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I’ve seen some episodes of Doctor Who; the odd one as I hibernate in a nest of cushions over Christmas holidays, or as I wander into the room while someone else is already watching it. I know very little about the adventures of the Time Lord. So, of course, I went to an improvised Dr. Who show. A sensible choice.

Thankfully it quickly became evident that any knowledge of Doctor Who is not necessary to enjoy Any Suggestions, Doctor? Taking the standard improv format of asking the audience for suggestions before creating a story around them, the performers ask the audience to choose someone to play the Doctor, choose a title and finally a location. Yesterday the episode was transported to an apartment complex in New York City, as the Moon Men attempted to take over the world.

The ensemble strike a balance between pushing the narrative forward, and providing plenty of laughs through heir madcap improvisations. Even when performers are set on ridiculous paths by the other members of the cast, they make the most of them and the story continues to push forward. Particularly adept at maintaining the narrative pace and energy of the piece was Harry Whittaker, who zipped on and off stage, playing three different characters in an almost alarmingly fast rotation.

With questionable New York accents, a memorable if almost unrecognisable rendition of ‘Memory’ (from Cats), and a healthy dose of meta-theatrical messing, Any Suggestions, Doctor? is an entertaining improvised comedy for Whovians and Who’sthats? alike.

Any Suggestions Doctor? An Improvised Adventure in Space and Time runs at Sweet Venue, Grassmarket until August 26th as part of the Edinburgh Festival Fringe.

Review – Tom Brace: Brace Yourself (It’s Magic Time!)

Pleasance Courtyard – The Green

Edinburgh Festival Fringe

03/08/18

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Despite an enthusiasm for magic tricks that verges on the ridiculous, watching a show in a warm inflatable igloo did not appeal to me earlier this morning as I arrived at The Green at Pleasance Courtyard. I looked forward to it even less as I saw the crowd filing into the venue and imagined the combined warmth of the weather and a full house. But within two minutes of Tom Brace’s Brace Yourself (It’s Magic Time!) getting underway, all crotchetiness was quickly forgotten.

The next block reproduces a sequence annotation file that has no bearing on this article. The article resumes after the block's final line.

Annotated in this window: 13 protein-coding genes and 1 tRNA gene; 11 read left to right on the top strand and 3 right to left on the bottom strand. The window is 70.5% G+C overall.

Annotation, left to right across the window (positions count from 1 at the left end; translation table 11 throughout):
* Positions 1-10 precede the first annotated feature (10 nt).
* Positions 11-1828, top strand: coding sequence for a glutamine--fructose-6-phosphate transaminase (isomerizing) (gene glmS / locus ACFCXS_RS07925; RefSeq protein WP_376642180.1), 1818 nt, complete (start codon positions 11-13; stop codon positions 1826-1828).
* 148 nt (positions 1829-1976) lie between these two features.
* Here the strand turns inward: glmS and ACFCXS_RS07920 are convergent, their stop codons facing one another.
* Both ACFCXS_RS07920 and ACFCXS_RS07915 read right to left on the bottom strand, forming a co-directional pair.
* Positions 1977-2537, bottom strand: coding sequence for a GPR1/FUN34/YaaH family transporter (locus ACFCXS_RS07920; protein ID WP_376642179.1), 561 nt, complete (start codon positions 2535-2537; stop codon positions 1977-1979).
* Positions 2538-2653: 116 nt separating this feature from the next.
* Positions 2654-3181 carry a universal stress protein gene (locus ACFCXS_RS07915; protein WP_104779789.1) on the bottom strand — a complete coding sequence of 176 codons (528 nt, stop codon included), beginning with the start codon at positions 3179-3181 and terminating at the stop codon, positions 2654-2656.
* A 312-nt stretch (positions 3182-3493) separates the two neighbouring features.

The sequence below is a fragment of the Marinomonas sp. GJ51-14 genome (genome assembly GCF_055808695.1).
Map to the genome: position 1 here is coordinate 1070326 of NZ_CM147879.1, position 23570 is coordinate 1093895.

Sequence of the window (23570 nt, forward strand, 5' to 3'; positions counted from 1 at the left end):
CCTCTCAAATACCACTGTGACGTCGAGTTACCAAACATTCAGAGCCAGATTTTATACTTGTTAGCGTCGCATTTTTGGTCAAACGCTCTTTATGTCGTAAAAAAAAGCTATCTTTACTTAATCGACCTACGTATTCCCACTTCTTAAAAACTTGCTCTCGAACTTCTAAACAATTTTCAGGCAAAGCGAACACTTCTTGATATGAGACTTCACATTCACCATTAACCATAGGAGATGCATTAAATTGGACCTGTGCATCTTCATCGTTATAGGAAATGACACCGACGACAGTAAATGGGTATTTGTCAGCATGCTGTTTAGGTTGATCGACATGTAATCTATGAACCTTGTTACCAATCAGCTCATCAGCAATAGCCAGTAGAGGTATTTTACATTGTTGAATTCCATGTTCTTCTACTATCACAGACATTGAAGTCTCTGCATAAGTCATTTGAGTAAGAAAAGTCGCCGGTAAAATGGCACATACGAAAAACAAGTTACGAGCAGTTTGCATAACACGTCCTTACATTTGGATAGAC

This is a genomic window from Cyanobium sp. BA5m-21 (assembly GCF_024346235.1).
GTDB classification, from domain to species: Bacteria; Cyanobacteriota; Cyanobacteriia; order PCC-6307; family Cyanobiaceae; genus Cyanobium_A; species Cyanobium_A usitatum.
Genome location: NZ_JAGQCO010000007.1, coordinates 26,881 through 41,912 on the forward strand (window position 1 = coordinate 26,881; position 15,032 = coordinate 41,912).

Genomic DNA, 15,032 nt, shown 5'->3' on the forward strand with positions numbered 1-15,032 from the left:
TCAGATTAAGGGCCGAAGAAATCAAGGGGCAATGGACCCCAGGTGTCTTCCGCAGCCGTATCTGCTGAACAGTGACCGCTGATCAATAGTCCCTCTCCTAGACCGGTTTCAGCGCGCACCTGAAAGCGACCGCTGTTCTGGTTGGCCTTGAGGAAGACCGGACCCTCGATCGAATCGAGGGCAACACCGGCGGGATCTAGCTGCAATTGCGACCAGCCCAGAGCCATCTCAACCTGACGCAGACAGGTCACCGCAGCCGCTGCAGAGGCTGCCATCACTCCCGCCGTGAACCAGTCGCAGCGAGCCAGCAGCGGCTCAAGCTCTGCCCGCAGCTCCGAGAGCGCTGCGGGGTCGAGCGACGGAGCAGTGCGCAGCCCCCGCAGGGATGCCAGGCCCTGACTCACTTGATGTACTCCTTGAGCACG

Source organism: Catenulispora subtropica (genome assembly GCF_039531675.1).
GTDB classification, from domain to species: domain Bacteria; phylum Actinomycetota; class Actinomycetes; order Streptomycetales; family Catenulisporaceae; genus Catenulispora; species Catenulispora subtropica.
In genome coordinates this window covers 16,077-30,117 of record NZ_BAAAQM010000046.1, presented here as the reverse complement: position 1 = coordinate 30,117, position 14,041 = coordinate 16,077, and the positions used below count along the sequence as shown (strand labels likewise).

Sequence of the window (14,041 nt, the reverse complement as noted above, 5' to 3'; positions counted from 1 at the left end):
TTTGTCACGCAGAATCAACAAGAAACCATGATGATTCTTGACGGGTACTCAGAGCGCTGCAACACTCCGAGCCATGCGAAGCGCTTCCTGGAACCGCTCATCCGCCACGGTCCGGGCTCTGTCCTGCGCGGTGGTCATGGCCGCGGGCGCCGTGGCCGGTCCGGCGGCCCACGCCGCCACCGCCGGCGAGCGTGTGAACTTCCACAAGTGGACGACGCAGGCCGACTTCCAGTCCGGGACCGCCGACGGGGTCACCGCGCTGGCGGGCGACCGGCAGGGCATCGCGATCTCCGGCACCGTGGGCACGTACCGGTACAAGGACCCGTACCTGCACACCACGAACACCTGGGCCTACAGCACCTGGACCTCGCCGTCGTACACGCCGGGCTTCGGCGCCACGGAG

The effervescent Brace opens the show with an enthusiastic round of greetings to the audience before launching into a hilarious opening comic routine which sets the high-energy, joyfully daft tone for the rest of the performance. Though Brace draws on classic tricks, he puts his own spin on most of them, including creating a bizarre game-show setting for one trick, executing a dentist’s nightmare with a paintball gun, and weaving a strong comic performance through every trick.

Throughout the hour-long performance, the energy never drops, and Brace flies deftly through his set with an air of unquenchable enthusiasm, and more than a little mischief. Still puzzling over how on earth he pulled off some of the tricks he did, I highly recommend Brace Yourself (It’s Magic Time!), to anyone, children and grown-ups alike, who finds themselves with some spare time any morning of the Fringe. If you want to catch a magic show this Fringe, then this should be it.

Tom Brace: Brace Yourself (It’s Magic Time!) runs at Pleasance Courtyard until 18th August as part of the Edinburgh Festival Fringe.

The Search for a Black-Browed Albatross

The Backpack Ensemble

Pleasance King Dome

Edinburgh Festival Fringe

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02/08/18

Charlie is on the hunt for the Black-Browed Albatross, the final bird on her late father’s life-list. He died when she was 20 and now, at 22, she is completing the journey he never got to make. As she adventures through the Highlands in search of the elusive bird, she hopes to rekindle their relationship that they lost before his death.

The Backpack Ensemble bring this story of a woman and her family trying to come to terms with the death of her father beautifully to life in this charming production. Losing a loved one is never easy, and especially in a situation like Charlie’s, where you had lost touch beforehand, but this production explores the experience of loss in a nuanced, astute and accessible way. Charlie’s relationship with her brother and mother, which has become more distant since the death of her father, is portrayed in an insightful way, examining the balance between family responsibility and responsibilities to oneself. Similarly, the memories of her time with her father seem so real that the audience is immediately drawn in.

The production is characterised by simple but effective devices such as the large screen used to switch between different places, as well as between memory and present, using shadow puppetry and adapting the screen to create different set-pieces. One of the most effective elements of the production was the self-awareness and conscious theatricality of the piece. The actors introduced themselves before adopting their characters, and moments of narration of what the actors were doing, rather than the characters, were peppered throughout the play. Though it employs elements of Brechtian distancing, this actually serves to make the story more engaging. By noting that they have drawn certain parts of the narrative from their own lives, The Backpack Ensemble create a space for the audience to find and examine their own experiences; this may be a made-up story, but it doesn’t mean it’s not real.